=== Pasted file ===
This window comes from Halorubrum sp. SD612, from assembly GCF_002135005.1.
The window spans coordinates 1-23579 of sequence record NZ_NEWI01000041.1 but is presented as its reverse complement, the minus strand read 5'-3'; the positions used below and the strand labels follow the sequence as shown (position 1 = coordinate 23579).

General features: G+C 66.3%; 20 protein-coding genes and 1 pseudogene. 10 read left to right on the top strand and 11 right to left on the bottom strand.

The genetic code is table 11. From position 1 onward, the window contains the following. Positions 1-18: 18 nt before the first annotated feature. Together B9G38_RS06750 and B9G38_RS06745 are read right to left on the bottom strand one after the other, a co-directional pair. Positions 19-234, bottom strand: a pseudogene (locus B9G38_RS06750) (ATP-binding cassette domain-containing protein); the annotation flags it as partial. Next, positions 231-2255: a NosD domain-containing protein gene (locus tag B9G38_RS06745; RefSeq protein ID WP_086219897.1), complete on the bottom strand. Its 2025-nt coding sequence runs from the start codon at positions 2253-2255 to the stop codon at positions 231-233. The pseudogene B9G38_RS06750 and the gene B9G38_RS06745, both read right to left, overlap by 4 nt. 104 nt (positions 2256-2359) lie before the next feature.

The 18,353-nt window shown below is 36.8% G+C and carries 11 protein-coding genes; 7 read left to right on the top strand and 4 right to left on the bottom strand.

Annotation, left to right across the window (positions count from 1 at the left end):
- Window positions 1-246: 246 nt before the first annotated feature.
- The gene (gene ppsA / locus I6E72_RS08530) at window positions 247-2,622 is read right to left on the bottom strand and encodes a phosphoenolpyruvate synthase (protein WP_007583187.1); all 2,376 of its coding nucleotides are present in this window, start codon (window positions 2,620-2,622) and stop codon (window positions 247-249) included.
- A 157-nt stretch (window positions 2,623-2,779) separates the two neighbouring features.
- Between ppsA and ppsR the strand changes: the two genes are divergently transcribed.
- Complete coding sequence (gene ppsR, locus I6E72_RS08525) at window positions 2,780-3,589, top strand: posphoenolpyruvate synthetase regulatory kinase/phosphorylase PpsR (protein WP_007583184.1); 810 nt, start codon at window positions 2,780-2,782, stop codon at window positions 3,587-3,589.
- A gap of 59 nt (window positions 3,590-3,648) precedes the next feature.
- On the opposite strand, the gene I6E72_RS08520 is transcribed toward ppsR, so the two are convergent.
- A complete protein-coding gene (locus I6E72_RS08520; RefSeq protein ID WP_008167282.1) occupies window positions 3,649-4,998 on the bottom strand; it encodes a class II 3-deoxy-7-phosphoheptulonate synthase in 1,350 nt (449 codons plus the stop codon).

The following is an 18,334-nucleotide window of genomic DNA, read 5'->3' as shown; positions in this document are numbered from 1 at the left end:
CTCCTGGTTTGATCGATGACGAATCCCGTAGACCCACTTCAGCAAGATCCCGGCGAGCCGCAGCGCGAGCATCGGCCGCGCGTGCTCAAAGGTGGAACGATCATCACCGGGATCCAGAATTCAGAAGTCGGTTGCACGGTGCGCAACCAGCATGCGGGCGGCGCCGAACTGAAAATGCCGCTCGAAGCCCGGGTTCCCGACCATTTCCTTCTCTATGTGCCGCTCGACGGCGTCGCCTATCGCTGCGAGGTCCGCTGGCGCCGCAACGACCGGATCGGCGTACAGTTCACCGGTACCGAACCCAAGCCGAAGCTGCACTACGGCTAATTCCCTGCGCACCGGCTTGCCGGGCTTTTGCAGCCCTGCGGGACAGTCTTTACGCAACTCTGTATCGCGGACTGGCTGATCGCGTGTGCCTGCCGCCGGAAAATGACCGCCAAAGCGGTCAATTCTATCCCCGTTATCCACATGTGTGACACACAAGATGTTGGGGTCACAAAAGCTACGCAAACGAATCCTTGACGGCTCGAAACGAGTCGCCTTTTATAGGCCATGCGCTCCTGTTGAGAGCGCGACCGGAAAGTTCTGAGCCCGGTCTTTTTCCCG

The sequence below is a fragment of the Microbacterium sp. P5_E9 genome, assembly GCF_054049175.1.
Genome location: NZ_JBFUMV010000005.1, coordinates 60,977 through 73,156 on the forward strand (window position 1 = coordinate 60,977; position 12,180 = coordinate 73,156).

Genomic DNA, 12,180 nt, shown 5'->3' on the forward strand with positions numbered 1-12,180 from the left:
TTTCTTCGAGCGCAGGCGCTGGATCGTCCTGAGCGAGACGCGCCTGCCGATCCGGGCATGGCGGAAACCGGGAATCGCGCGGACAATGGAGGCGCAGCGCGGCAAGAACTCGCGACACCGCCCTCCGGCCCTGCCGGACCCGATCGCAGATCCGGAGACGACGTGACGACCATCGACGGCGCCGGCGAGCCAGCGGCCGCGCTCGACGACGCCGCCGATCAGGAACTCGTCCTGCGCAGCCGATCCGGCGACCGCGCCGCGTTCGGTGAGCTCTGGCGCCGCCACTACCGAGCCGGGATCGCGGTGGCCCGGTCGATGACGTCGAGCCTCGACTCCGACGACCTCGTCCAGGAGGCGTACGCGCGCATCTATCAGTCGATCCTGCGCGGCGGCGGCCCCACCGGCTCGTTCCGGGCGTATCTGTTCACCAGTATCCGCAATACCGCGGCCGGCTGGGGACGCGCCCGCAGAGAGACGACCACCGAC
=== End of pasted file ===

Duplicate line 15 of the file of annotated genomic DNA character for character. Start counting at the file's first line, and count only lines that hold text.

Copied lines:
The following is an 18,334-nucleotide window of genomic DNA, read 5'->3' as shown; positions in this document are numbered from 1 at the left end: